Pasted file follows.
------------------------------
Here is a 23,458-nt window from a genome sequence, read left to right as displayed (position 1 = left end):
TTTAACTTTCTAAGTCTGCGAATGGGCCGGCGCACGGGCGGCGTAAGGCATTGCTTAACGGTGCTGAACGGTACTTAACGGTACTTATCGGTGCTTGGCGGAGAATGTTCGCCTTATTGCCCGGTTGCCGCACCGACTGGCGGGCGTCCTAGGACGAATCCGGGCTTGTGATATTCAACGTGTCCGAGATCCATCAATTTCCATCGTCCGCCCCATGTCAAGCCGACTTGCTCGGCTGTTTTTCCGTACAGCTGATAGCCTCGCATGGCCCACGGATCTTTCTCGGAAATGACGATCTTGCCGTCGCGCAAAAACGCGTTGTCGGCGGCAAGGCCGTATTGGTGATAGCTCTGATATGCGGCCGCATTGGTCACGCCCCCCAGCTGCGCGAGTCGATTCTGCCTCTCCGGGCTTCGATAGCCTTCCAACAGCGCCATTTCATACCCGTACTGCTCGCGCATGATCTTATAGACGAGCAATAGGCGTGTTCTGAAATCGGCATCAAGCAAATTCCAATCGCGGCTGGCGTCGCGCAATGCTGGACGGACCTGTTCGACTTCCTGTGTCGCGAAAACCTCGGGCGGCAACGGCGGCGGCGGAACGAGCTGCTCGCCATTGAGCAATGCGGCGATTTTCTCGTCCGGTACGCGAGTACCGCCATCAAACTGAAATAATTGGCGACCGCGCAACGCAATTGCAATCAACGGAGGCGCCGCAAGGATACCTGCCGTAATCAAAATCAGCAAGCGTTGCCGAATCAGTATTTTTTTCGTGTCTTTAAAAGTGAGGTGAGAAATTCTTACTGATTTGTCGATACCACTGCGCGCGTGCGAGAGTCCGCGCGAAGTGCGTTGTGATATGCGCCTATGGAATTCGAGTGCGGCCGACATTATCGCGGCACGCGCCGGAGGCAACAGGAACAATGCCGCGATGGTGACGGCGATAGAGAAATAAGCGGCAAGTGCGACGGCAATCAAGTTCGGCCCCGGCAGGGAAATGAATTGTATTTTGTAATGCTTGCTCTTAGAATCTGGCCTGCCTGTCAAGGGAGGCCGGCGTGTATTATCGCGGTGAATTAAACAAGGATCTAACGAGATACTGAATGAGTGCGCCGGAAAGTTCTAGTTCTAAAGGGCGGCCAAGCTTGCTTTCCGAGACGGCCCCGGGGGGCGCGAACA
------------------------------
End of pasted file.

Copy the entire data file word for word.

Here is a 23,458-nt window from a genome sequence, read left to right as displayed (position 1 = left end):
TTTAACTTTCTAAGTCTGCGAATGGGCCGGCGCACGGGCGGCGTAAGGCATTGCTTAACGGTGCTGAACGGTACTTAACGGTACTTATCGGTGCTTGGCGGAGAATGTTCGCCTTATTGCCCGGTTGCCGCACCGACTGGCGGGCGTCCTAGGACGAATCCGGGCTTGTGATATTCAACGTGTCCGAGATCCATCAATTTCCATCGTCCGCCCCATGTCAAGCCGACTTGCTCGGCTGTTTTTCCGTACAGCTGATAGCCTCGCATGGCCCACGGATCTTTCTCGGAAATGACGATCTTGCCGTCGCGCAAAAACGCGTTGTCGGCGGCAAGGCCGTATTGGTGATAGCTCTGATATGCGGCCGCATTGGTCACGCCCCCCAGCTGCGCGAGTCGATTCTGCCTCTCCGGGCTTCGATAGCCTTCCAACAGCGCCATTTCATACCCGTACTGCTCGCGCATGATCTTATAGACGAGCAATAGGCGTGTTCTGAAATCGGCATCAAGCAAATTCCAATCGCGGCTGGCGTCGCGCAATGCTGGACGGACCTGTTCGACTTCCTGTGTCGCGAAAACCTCGGGCGGCAACGGCGGCGGCGGAACGAGCTGCTCGCCATTGAGCAATGCGGCGATTTTCTCGTCCGGTACGCGAGTACCGCCATCAAACTGAAATAATTGGCGACCGCGCAACGCAATTGCAATCAACGGAGGCGCCGCAAGGATACCTGCCGTAATCAAAATCAGCAAGCGTTGCCGAATCAGTATTTTTTTCGTGTCTTTAAAAGTGAGGTGAGAAATTCTTACTGATTTGTCGATACCACTGCGCGCGTGCGAGAGTCCGCGCGAAGTGCGTTGTGATATGCGCCTATGGAATTCGAGTGCGGCCGACATTATCGCGGCACGCGCCGGAGGCAACAGGAACAATGCCGCGATGGTGACGGCGATAGAGAAATAAGCGGCAAGTGCGACGGCAATCAAGTTCGGCCCCGGCAGGGAAATGAATTGTATTTTGTAATGCTTGCTCTTAGAATCTGGCCTGCCTGTCAAGGGAGGCCGGCGTGTATTATCGCGGTGAATTAAACAAGGATCTAACGAGATACTGAATGAGTGCGCCGGAAAGTTCTAGTTCTAAAGGGCGGCCAAGCTTGCTTTCCGAGACGGCCCCGGGGGGCGCGAACA